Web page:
Short answer: no.

Long answer: no, because.

I received the following request Friday:

Maybe you could write a followup article that describes what sort of changes we would need to make as a society to ensure that the technological progress brings about more interesting jobs, more craftsmanship, more entrepreneurship, more art instead of simply an increasingly large wealth inequality.

So, here goes the reason why technological progress isn’t going to lead to greater wealth inequality. A common myth is that robots are coming to take all of our jobs. The usual assumption is that the capitalists, who own most of the robots, will grab all that income in the economy as profits. We, the unemployed proletariat, will then starve as our overlords ground our faces into the dust.

But this doesn’t ring true for a number of reasons.

The first is that we in the tech world can look around us and see that there’s no way that any interesting new technology will remain in the hands of any one small group. Open Source is far too advanced for that. If any level of a truly robotic economy becomes possible (which I define as where the robots make the robots that repair the robots that dig up the ore to make more robots) there’s absolutely going to be one group of geeks out there who will release the plans to build the first step in ones’ garage.

That’s all it takes. If the robots are building the robots then we only need one out there in the wild not owned by the capitalist class to give us, in pretty short order, a robot for everyone. In which case we’ll all be capitalist robot owners. Then what inequality are we talking about?

We could also look through the lens of standard economics. The original complaint is that the upper class will grab all the cash because robots are more productive than labor. Unfortunately, that’s where the analysis seems to stop and it ought to go further. If we make something more productive that is the same as the statement that we have made more of that thing. The worry here is that capital will become more productive: but that’s the same statement as that we’ve just made more capital.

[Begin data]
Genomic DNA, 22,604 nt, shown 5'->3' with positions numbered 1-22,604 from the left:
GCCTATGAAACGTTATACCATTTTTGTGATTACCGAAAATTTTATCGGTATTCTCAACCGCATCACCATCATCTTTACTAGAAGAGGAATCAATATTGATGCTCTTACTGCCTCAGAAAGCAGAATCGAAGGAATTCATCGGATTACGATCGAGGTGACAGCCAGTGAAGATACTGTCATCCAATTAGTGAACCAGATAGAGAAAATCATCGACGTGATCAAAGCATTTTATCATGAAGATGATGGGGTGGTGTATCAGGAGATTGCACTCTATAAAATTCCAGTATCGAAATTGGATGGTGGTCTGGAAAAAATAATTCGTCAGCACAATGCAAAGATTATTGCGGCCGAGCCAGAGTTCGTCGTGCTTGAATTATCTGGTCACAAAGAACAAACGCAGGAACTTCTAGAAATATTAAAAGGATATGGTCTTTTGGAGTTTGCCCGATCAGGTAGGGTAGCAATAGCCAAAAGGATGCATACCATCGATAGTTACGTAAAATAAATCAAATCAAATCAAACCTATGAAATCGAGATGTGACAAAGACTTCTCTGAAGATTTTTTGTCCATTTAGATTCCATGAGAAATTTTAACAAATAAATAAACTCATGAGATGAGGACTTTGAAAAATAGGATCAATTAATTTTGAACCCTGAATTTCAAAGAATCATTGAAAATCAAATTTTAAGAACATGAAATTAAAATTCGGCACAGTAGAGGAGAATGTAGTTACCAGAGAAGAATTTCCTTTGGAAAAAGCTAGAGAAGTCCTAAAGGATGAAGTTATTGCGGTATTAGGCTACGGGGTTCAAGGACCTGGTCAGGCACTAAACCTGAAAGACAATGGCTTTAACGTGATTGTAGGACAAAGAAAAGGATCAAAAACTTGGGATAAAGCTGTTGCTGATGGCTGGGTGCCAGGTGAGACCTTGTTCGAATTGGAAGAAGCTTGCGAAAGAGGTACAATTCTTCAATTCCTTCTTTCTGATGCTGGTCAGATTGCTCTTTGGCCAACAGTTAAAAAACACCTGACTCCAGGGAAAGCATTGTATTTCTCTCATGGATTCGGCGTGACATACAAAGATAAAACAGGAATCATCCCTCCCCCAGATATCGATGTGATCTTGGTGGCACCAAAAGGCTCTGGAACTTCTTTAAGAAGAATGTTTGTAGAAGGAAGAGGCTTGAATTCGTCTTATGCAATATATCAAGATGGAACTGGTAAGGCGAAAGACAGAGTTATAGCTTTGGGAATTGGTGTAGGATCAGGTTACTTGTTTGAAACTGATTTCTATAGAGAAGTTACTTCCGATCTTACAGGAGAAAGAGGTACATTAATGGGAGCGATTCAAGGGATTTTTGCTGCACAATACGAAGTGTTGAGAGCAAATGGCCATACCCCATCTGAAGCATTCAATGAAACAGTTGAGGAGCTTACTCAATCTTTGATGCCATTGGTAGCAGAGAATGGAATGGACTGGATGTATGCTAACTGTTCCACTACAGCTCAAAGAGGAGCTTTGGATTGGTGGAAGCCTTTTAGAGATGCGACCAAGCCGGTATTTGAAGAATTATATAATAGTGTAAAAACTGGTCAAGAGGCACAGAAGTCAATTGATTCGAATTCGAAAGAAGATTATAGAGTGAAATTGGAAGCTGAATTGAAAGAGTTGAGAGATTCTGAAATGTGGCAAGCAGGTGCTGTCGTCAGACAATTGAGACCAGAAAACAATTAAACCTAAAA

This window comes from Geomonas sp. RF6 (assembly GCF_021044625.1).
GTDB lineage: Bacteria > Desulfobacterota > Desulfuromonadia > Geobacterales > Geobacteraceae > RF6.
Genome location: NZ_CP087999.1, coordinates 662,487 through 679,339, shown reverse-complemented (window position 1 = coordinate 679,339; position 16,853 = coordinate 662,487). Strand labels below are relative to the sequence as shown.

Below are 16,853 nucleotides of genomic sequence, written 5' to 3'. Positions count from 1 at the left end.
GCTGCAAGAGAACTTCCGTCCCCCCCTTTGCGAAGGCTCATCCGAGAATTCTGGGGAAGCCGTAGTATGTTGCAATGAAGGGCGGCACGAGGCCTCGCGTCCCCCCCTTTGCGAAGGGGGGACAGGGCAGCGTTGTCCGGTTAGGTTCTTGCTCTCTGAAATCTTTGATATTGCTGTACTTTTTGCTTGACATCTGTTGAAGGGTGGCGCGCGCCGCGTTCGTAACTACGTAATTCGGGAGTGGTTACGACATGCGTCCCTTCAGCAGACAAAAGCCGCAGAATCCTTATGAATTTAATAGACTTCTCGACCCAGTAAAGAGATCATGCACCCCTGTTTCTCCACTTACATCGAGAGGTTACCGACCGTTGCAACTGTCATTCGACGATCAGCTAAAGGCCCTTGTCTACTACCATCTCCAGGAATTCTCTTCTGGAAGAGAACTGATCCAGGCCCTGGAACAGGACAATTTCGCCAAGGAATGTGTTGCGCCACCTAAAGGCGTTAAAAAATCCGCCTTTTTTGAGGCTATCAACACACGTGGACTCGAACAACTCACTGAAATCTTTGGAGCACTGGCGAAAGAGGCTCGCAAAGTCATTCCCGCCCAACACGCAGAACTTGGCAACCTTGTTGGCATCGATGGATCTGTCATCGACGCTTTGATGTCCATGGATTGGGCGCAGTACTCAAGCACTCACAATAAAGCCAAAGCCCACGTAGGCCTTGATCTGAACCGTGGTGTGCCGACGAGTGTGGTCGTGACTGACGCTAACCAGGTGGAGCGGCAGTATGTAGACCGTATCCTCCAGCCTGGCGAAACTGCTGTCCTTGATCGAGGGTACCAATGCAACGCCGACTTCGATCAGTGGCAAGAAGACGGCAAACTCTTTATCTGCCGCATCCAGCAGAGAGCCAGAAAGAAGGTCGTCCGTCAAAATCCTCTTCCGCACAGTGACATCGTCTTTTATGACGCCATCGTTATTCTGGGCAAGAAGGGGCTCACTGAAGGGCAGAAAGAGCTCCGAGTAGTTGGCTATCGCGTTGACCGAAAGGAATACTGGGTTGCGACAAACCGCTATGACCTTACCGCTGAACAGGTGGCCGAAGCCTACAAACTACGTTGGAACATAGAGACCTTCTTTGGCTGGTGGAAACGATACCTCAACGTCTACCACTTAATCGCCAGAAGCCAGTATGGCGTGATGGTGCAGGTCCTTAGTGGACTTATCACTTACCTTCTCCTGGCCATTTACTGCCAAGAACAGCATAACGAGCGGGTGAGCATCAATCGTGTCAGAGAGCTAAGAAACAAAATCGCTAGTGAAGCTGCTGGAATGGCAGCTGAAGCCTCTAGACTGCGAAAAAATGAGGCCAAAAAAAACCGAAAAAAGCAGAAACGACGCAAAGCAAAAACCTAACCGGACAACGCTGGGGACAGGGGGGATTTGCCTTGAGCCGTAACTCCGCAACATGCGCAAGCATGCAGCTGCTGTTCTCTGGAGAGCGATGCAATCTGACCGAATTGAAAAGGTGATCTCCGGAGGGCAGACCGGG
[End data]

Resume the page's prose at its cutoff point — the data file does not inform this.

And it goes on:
What usually happens to something that we’ve just made more of? Yup, the price goes down. So, if robots do make capital more productive, and thus we’ve created more capital by producing those robots, that means that the price of capital falls. So, the gap between those with capital and those of us without it falls. This, I must point out, is the opposite of increasing wealth inequality.

We can also look at the same point historically. The last really major bout of mechanization that we had (which is indeed the same as robots taking our jobs) was that of agriculture, which occurred between the two world wars. In this case it was farmland that became more productive. It was the same as if we’d created more land. And what happened to the price of land? The same as will happen to capital with the robots: it sank like a stone. To the point that nearly all the farmers went bust and they’ve been sucking on the public teat ever since.

Making farmland more productive did not make farmers plutocrats, it bankrupted them.

Finally we can look at a new economic idea. Thomas Piketty has, just this month, a book out that looks at capital, what happened in the 20th century, and what will occur in the 21st. Most are looking at it as a justification of the usual lefty ideas, that we’re going to need to do more redistribution otherwise inequality will increase, yada yada. But that’s not actually what he’s saying at all. Rather, he pins the reduction in mid-20th century inequality on the way in which economic growth was faster than the returns to old capital.

No, not on unions, high minimum wages, high tax rates or any of the other nostrums offered to us. But quite simply the fact that if new wealth is created faster than old wealth can add to itself then clearly we’re going to have a decrease in wealth inequality.

He also makes this point:

 In Mr Piketty’s narrative, rapid growth — from large productivity gains or a growing population — is a force for economic convergence.

That “large productivity gains” there is extremely important. For what is it that we are saying if the robots do come for all our jobs? That productivity will be rising strongly. Thus the very fact that the robots are coming is going to lead to a decrease in wealth inequality. Because that’s what large productivity gains do.

So, what is it that we need to do to make sure that technological advancement doesn’t increase wealth inequality? Make sure that that technological advancement is happening fast enough to reduce income inequality.

At which point of course we can have the usual arguments about how we encourage disruptive innovation. We can try Jaron Lanier’s idea of protecting the incomes of the middle classes through cosmetology licences and taxi medallions or we could let rip with a bit of free market capitalism red in tooth and claw.

Or to be slightly more puckish, a proposal that I’ve made before. We can keep all that licensure, all those rules about who may do what when, to whom and with what permissions, but simply insist that each and every State license do whatever is valid in all 50 States and DC. Congress does have this power to regulate interstate commerce, after all. And I’m sure we’ll always be able to find somewhere that will issue the combined horse massage/taxi/hair braiding license for a write-in $10 plus a promise to play nicely.

This would neatly increase competition and provide disruptive innovation, thus reducing wealth inequality all in one fell swoop.